The three-story bicycle hub by Ector Hoogstad Architecten is every cyclist’s dream
The bicycle hub, based in Utrecht and designed by Ector Hoogstad Architecten, was completed in August 2019, accommodating over 12,000 bicycles
The Dutch architecture studio, Ector Hoogstad Architecten, has recently completed a three-story bicycle parking with a world record capacity of 12,500 bikes, located below the Utrecht Central Station in the Netherlands.
The bicycle parking is the focus of an urban redevelopment that reconnects the railway hub to the historic center of Utrecht, enabling cyclists to ride from the street level to the bike deposit, which easily accesses the station.
Utrecht Central Station welcomes visitors with an improved street layout, a pedestrian area topped by an iconic canopy supported by three concrete columns.
The three-story bicycle parking is situated just underneath the elevated square. It was designed with three principal aims: convenience, speed, and safety.
Cyclists can pedal all the way up to the parking slot, weaving between the building giant columns and through the sloping ramps, which connect the parking areas on different levels.
Each parking spot, situated alongside the cycle line, is designed to divert from the principal path to provide enough space for people to get off from their bikes without getting in the way of other cyclists.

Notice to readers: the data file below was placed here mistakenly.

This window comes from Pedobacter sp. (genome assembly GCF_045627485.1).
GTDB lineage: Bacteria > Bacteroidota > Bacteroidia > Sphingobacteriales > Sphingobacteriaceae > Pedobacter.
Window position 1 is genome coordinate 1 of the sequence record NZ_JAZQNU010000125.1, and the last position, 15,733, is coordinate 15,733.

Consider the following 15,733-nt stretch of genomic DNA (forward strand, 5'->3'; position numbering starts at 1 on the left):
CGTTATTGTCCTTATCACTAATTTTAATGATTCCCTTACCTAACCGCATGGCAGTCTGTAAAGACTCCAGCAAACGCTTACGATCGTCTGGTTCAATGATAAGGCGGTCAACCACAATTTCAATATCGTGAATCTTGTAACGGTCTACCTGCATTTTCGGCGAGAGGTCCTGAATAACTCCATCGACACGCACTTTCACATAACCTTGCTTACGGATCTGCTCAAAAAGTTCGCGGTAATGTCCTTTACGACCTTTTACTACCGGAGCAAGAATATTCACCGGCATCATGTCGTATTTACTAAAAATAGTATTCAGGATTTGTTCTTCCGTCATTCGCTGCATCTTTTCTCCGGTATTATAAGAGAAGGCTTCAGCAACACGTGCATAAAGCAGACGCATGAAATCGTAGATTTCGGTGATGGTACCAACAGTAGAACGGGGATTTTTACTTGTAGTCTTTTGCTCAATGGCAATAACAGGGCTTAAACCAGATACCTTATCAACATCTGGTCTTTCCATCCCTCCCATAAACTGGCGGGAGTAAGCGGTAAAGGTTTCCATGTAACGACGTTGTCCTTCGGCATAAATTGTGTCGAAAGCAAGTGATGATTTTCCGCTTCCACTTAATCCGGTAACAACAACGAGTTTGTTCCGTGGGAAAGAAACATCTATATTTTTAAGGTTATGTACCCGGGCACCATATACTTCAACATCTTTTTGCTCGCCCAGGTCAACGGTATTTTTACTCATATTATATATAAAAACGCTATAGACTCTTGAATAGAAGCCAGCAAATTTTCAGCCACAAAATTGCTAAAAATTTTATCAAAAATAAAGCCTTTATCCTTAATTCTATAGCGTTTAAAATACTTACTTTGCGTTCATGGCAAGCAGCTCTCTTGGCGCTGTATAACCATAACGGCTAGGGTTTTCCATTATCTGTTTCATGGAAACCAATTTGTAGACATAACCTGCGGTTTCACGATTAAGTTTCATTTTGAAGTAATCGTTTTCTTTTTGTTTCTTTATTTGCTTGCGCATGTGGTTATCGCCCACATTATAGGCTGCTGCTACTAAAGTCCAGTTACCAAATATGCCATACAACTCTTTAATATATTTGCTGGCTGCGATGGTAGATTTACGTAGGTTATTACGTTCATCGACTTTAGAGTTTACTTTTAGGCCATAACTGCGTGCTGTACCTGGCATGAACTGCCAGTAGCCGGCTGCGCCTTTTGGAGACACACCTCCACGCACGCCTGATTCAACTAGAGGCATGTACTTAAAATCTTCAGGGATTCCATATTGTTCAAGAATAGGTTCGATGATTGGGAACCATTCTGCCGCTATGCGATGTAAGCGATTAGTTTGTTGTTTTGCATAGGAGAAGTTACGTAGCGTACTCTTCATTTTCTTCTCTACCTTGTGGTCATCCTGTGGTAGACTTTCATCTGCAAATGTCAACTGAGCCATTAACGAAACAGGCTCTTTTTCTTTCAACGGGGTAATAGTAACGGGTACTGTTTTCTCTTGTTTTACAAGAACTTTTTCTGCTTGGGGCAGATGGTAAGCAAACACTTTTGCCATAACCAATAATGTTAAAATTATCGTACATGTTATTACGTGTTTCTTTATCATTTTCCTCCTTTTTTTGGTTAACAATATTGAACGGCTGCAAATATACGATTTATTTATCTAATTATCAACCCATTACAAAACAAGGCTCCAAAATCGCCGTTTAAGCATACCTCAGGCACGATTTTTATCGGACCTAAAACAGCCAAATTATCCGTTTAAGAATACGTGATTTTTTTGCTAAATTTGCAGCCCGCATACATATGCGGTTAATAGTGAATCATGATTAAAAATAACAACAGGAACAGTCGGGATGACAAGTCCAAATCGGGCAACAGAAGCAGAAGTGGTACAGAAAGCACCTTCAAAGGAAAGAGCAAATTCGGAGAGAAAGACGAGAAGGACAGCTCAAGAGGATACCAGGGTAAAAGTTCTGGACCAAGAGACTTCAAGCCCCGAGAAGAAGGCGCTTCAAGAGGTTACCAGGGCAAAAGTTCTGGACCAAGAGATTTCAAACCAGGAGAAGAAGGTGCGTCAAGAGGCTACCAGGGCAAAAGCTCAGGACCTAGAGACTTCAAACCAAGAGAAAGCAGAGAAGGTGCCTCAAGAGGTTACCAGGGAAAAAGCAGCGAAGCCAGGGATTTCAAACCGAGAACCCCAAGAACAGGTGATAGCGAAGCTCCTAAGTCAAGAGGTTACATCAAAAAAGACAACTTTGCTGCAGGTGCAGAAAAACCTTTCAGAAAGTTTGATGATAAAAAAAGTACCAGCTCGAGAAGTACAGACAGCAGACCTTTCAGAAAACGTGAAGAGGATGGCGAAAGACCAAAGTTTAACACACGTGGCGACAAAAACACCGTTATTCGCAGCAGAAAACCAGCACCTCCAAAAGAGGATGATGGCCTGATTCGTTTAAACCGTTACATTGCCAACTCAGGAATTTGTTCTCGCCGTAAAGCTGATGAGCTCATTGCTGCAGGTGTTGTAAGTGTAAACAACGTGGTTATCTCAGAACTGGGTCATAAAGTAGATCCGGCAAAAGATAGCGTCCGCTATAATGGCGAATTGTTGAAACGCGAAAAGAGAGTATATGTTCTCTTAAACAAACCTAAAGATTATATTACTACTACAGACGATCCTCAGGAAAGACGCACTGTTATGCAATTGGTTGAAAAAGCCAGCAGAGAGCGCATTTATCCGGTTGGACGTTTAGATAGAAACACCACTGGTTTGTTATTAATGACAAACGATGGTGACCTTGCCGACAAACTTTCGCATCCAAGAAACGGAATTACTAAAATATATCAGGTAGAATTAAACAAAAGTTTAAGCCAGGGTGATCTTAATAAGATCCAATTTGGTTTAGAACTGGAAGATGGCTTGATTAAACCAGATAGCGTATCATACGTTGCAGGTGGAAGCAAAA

Walls are color-coded to indicate the routing and free parking slots are marked by electronic signals. Users’ needs are satisfied with additional facilities such as a repair shop and a bike rental outlet.
Stairwells and tunnels, located inside the atria covered by skylights, create a direct connection to the elevated square, the main terminal building and the platforms, ensuring a good orientation and natural light.
The use of materials such as concrete, steel and chemically treated wood creates a durable building with a warm and pleasant atmosphere.
The three-story bicycle parking by Ector Hoogstad Arfchitecten is more than just infrastructure. It adds an exciting and surprising architectural dimension to the city, encouraging locals to use bikes and public transport instead of cars.
The building constitutes a mobility hub that answers to major problems in urban centers, such as pollution and logistic indigestion, by promoting cyclists and pedestrians and making car use less attractive.